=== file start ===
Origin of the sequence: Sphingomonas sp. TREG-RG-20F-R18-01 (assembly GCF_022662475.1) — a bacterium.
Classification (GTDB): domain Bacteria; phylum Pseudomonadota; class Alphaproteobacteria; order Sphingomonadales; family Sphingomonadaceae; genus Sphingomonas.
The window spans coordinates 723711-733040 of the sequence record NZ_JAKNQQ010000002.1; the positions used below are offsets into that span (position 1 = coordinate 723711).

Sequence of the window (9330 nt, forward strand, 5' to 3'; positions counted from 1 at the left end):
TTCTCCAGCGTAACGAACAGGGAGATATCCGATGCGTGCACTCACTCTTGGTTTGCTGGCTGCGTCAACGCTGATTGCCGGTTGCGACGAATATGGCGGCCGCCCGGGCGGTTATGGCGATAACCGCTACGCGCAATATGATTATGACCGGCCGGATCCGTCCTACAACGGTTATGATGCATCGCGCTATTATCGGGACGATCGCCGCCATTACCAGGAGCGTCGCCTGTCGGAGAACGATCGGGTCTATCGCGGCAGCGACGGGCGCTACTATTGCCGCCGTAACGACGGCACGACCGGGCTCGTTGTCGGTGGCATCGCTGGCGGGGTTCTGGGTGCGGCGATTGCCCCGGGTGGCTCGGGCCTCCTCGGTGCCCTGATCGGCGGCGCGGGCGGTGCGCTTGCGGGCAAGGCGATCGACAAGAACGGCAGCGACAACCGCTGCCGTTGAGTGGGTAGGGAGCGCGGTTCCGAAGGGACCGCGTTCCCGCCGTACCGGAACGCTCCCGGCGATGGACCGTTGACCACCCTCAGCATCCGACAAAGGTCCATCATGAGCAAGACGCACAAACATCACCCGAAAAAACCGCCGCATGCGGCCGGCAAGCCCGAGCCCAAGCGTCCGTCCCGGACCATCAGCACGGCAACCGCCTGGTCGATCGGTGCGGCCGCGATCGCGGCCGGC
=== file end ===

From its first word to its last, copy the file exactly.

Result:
Origin of the sequence: Sphingomonas sp. TREG-RG-20F-R18-01 (assembly GCF_022662475.1) — a bacterium.
Classification (GTDB): domain Bacteria; phylum Pseudomonadota; class Alphaproteobacteria; order Sphingomonadales; family Sphingomonadaceae; genus Sphingomonas.
The window spans coordinates 723711-733040 of the sequence record NZ_JAKNQQ010000002.1; the positions used below are offsets into that span (position 1 = coordinate 723711).

Sequence of the window (9330 nt, forward strand, 5' to 3'; positions counted from 1 at the left end):
TTCTCCAGCGTAACGAACAGGGAGATATCCGATGCGTGCACTCACTCTTGGTTTGCTGGCTGCGTCAACGCTGATTGCCGGTTGCGACGAATATGGCGGCCGCCCGGGCGGTTATGGCGATAACCGCTACGCGCAATATGATTATGACCGGCCGGATCCGTCCTACAACGGTTATGATGCATCGCGCTATTATCGGGACGATCGCCGCCATTACCAGGAGCGTCGCCTGTCGGAGAACGATCGGGTCTATCGCGGCAGCGACGGGCGCTACTATTGCCGCCGTAACGACGGCACGACCGGGCTCGTTGTCGGTGGCATCGCTGGCGGGGTTCTGGGTGCGGCGATTGCCCCGGGTGGCTCGGGCCTCCTCGGTGCCCTGATCGGCGGCGCGGGCGGTGCGCTTGCGGGCAAGGCGATCGACAAGAACGGCAGCGACAACCGCTGCCGTTGAGTGGGTAGGGAGCGCGGTTCCGAAGGGACCGCGTTCCCGCCGTACCGGAACGCTCCCGGCGATGGACCGTTGACCACCCTCAGCATCCGACAAAGGTCCATCATGAGCAAGACGCACAAACATCACCCGAAAAAACCGCCGCATGCGGCCGGCAAGCCCGAGCCCAAGCGTCCGTCCCGGACCATCAGCACGGCAACCGCCTGGTCGATCGGTGCGGCCGCGATCGCGGCCGGC